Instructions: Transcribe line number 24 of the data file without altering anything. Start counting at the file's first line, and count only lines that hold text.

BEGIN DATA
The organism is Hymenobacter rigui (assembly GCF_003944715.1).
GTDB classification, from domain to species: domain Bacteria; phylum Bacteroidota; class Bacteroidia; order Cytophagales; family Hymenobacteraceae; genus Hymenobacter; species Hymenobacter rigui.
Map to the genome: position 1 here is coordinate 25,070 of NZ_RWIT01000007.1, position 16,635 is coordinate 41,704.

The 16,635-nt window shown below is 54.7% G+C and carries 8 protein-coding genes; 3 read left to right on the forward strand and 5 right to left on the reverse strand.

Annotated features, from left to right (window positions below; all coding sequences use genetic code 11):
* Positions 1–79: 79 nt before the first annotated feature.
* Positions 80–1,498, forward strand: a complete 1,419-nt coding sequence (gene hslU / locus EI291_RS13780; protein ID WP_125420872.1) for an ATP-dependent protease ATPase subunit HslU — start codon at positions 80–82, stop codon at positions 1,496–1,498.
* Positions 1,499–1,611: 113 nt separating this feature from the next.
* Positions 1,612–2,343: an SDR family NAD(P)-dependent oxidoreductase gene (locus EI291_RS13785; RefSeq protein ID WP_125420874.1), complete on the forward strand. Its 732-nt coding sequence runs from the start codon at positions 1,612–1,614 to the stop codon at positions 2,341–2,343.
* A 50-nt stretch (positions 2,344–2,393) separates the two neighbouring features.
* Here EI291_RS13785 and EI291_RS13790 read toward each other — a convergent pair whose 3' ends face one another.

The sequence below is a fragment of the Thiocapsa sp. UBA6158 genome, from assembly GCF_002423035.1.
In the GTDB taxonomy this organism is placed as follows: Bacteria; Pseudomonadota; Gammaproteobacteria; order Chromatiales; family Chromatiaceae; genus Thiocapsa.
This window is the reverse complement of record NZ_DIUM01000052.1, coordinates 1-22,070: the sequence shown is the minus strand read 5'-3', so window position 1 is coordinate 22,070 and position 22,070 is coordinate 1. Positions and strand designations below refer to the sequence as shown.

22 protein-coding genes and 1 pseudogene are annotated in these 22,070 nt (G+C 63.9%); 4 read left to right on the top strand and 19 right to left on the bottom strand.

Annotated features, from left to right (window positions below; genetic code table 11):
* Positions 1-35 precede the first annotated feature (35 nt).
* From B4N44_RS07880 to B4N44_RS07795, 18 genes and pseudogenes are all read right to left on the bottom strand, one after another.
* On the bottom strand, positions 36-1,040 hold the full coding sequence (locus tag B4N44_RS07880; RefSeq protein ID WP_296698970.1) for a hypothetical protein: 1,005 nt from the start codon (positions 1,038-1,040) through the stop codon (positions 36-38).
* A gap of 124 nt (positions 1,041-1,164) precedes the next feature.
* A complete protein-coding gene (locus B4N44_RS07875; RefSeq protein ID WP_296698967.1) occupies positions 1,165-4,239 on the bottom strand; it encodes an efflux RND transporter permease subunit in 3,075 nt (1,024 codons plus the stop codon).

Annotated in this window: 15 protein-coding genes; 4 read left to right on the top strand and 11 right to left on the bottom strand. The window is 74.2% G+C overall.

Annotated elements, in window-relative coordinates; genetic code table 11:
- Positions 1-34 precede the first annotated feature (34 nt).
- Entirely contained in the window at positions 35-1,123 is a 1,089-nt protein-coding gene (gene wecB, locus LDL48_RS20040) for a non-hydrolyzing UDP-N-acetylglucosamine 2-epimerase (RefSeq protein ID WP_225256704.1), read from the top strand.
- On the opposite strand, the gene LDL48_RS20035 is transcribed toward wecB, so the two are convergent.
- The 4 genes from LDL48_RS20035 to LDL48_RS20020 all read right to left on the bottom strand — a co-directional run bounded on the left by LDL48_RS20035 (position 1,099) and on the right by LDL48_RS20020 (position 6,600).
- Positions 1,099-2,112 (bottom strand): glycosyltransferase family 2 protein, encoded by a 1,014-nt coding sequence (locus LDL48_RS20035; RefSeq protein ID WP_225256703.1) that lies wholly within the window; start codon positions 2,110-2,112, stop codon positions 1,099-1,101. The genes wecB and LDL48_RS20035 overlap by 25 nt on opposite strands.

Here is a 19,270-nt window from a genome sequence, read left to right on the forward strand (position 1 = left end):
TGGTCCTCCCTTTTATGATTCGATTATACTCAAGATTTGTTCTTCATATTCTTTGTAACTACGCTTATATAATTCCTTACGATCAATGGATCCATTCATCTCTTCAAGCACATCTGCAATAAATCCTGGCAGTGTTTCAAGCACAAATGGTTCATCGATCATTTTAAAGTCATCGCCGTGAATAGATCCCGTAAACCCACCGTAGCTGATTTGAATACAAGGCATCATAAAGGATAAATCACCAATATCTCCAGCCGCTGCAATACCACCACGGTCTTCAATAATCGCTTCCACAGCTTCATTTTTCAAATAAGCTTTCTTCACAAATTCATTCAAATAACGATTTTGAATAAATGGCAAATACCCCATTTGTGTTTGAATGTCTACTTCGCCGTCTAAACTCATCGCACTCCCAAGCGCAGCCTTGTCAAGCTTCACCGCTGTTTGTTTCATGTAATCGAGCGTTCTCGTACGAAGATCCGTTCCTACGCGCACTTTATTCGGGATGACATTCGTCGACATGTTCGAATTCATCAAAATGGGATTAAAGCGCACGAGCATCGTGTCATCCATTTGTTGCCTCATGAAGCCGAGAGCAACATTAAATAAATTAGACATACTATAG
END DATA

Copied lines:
- Positions 1-34 precede the first annotated feature (34 nt).